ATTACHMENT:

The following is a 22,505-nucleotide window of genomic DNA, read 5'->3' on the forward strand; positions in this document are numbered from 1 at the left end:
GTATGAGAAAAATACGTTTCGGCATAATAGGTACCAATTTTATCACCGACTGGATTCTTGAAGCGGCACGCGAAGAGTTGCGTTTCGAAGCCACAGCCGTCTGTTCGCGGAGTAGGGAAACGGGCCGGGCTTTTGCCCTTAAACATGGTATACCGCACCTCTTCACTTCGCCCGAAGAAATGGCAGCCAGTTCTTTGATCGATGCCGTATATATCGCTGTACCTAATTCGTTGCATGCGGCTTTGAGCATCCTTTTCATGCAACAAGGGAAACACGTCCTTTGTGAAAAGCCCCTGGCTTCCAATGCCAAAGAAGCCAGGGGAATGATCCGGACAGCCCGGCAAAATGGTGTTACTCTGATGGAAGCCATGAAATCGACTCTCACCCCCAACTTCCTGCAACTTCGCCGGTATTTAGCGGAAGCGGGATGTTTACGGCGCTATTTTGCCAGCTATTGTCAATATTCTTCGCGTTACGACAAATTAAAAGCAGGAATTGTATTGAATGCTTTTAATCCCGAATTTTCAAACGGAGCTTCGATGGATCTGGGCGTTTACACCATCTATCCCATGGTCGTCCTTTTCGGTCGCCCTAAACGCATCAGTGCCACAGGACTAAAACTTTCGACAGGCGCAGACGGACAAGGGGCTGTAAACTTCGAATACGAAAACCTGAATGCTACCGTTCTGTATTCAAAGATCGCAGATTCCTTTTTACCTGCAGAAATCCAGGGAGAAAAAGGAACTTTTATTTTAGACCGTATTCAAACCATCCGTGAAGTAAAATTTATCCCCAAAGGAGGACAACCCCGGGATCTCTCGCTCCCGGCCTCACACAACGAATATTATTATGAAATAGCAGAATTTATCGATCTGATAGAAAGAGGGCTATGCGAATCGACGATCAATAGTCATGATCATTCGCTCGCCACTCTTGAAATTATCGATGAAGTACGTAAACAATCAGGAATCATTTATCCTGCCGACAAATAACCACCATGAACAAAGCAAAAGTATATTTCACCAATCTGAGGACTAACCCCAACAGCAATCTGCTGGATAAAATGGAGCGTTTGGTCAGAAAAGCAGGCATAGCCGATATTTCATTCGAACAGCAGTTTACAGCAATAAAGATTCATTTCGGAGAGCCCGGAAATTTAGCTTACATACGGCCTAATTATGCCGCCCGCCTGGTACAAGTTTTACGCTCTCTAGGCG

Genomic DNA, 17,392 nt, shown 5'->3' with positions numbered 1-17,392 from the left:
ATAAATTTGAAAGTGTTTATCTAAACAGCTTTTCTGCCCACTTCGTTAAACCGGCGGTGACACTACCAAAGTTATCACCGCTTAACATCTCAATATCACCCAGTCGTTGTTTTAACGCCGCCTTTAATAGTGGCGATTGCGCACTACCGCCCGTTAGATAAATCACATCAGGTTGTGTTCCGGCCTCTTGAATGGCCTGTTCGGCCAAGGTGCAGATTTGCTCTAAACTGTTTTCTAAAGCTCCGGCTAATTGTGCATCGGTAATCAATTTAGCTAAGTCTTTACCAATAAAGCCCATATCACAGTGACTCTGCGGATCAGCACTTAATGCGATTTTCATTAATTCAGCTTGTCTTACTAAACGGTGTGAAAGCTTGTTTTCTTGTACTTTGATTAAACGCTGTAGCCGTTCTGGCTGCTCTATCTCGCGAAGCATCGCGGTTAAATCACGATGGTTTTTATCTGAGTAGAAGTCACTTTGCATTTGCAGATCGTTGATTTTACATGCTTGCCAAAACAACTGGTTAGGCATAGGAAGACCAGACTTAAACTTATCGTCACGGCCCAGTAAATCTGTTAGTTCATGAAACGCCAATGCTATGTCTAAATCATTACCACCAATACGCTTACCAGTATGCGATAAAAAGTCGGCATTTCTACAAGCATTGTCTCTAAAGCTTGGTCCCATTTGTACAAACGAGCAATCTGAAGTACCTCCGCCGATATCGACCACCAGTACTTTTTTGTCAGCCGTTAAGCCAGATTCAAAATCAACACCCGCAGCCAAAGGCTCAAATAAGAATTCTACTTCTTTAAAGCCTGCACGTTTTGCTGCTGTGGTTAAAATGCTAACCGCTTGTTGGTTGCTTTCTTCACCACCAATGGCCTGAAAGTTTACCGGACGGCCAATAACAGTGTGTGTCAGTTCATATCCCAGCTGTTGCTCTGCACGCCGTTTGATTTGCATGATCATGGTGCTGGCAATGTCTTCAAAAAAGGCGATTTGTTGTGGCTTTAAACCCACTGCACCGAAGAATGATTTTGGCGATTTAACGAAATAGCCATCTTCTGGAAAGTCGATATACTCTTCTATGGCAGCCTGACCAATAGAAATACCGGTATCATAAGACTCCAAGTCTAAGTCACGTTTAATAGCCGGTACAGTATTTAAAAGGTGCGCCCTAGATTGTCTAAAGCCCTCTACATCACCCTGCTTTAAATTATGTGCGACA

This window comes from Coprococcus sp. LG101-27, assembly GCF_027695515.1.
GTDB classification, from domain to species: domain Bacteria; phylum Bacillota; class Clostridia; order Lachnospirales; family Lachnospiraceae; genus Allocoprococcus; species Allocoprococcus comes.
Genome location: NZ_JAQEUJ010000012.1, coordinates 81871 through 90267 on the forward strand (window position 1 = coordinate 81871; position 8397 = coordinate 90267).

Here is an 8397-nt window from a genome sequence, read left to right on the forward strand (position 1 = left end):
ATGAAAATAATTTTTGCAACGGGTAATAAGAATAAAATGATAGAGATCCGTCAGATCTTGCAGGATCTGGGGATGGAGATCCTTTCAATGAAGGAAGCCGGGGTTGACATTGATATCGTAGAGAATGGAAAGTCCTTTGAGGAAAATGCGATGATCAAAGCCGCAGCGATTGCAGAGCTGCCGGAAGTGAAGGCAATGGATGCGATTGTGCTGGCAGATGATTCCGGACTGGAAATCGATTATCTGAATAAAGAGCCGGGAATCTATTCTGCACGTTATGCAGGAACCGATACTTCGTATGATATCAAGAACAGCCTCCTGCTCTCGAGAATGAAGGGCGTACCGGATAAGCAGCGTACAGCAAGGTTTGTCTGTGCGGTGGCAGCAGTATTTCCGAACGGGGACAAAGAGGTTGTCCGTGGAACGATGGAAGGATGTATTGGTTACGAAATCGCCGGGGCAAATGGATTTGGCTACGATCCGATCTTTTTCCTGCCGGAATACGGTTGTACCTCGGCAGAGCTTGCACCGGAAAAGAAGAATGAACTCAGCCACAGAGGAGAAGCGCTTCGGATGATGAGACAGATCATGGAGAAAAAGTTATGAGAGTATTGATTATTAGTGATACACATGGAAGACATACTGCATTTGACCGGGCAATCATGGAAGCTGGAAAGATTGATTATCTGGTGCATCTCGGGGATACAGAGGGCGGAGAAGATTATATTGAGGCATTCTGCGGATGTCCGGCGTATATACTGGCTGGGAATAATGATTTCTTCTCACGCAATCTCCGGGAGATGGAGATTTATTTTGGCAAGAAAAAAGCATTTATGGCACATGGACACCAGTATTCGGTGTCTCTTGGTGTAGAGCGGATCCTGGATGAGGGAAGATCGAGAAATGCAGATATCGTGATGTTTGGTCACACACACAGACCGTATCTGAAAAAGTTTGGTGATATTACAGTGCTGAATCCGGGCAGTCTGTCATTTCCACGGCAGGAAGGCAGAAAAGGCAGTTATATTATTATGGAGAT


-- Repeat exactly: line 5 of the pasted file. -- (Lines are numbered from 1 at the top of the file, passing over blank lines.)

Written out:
This window comes from Coprococcus sp. LG101-27, assembly GCF_027695515.1.